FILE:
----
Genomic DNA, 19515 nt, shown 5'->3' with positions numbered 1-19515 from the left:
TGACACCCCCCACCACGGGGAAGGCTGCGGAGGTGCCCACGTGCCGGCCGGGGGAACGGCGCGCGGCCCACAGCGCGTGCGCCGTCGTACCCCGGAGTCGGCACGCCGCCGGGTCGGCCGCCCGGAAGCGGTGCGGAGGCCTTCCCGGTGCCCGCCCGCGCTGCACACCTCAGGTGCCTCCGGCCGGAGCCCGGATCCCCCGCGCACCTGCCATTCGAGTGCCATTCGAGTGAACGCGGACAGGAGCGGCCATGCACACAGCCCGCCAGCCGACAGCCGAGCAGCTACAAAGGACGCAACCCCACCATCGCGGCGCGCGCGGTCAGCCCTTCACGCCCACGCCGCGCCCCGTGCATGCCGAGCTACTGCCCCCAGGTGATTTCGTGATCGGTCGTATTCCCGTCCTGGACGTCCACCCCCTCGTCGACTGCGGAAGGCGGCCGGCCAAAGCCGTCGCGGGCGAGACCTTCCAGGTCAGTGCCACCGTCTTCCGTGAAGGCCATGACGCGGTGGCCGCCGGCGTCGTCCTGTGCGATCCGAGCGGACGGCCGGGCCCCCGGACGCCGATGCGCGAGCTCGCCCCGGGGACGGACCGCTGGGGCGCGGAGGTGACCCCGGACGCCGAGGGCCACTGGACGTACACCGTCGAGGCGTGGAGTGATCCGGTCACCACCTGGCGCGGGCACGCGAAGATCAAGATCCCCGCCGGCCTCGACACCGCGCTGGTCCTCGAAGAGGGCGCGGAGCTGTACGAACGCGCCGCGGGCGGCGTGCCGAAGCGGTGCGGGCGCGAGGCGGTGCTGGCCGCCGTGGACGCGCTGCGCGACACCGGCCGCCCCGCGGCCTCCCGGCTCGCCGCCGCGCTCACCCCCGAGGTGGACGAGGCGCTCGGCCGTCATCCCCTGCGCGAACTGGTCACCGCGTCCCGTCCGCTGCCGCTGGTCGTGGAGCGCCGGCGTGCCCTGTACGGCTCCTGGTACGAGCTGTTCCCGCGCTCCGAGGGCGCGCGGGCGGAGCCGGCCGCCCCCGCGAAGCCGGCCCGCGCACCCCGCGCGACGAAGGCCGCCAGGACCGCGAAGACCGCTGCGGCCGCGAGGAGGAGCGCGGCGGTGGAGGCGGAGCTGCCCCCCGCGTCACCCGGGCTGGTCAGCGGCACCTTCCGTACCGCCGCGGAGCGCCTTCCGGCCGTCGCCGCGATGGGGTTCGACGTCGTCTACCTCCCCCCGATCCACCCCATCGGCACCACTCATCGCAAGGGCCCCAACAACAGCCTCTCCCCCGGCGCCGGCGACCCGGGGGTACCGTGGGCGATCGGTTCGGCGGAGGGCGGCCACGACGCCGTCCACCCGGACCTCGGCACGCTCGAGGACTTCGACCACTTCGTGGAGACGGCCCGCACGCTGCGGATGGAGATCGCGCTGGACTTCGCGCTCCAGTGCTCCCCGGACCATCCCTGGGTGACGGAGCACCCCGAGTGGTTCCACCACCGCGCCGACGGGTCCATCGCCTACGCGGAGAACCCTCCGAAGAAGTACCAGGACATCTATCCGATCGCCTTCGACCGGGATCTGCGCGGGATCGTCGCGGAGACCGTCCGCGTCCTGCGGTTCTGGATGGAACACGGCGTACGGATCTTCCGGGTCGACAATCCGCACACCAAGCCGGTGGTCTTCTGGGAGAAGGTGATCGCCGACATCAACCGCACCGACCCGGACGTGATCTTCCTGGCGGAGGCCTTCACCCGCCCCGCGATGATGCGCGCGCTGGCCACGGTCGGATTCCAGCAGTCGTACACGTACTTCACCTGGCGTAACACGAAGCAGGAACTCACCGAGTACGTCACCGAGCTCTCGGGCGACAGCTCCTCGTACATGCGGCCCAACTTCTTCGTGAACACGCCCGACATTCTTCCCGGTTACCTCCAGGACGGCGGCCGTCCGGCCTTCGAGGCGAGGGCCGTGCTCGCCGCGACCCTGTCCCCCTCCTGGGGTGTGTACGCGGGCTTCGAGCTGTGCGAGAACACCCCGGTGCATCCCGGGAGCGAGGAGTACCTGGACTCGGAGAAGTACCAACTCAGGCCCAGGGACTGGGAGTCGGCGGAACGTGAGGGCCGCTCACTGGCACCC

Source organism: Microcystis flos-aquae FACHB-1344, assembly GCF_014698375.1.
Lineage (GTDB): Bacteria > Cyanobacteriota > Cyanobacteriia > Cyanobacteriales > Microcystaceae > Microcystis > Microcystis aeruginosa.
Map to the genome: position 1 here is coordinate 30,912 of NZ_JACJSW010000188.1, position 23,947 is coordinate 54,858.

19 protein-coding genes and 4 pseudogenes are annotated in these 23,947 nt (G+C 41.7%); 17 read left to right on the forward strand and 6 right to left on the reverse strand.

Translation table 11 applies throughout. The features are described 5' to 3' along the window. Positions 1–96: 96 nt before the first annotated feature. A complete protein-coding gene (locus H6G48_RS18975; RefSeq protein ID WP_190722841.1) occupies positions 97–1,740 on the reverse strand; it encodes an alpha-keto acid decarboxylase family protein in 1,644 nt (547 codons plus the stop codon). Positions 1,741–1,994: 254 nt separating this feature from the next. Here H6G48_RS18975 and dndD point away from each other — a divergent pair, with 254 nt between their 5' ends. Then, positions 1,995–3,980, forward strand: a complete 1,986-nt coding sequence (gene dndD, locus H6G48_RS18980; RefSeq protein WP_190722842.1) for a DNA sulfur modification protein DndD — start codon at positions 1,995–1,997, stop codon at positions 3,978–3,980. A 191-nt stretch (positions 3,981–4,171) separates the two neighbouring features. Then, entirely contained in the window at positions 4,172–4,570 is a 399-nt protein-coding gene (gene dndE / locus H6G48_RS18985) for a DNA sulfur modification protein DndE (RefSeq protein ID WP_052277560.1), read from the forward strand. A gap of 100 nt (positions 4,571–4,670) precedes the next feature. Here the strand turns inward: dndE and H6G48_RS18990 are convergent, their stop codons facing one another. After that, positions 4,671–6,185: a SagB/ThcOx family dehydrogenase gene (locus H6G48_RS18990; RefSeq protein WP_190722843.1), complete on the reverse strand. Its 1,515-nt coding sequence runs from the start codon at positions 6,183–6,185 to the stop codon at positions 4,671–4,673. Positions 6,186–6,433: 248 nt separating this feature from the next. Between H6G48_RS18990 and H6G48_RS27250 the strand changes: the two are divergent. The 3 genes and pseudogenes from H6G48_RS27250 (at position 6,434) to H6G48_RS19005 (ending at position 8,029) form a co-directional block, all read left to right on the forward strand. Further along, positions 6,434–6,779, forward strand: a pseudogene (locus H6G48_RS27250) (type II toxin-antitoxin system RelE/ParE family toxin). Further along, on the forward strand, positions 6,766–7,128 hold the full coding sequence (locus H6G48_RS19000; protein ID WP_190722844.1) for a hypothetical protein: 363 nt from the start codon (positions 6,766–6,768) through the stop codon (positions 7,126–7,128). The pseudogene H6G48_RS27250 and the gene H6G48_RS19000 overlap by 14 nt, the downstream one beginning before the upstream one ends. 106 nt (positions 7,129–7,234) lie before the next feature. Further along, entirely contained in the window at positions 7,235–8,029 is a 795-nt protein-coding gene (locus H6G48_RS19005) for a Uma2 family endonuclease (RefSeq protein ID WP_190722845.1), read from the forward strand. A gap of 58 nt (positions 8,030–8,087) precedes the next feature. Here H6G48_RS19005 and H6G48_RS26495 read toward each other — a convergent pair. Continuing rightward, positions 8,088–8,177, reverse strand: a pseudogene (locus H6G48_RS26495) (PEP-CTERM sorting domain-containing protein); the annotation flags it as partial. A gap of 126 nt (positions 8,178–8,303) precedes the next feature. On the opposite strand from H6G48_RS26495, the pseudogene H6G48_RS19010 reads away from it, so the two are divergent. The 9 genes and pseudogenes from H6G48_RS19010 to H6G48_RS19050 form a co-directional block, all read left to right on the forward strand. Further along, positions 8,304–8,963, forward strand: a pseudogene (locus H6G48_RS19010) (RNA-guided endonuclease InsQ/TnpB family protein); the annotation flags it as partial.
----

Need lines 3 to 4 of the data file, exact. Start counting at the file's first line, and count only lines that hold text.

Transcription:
Source organism: Microcystis flos-aquae FACHB-1344, assembly GCF_014698375.1.
Lineage (GTDB): Bacteria > Cyanobacteriota > Cyanobacteriia > Cyanobacteriales > Microcystaceae > Microcystis > Microcystis aeruginosa.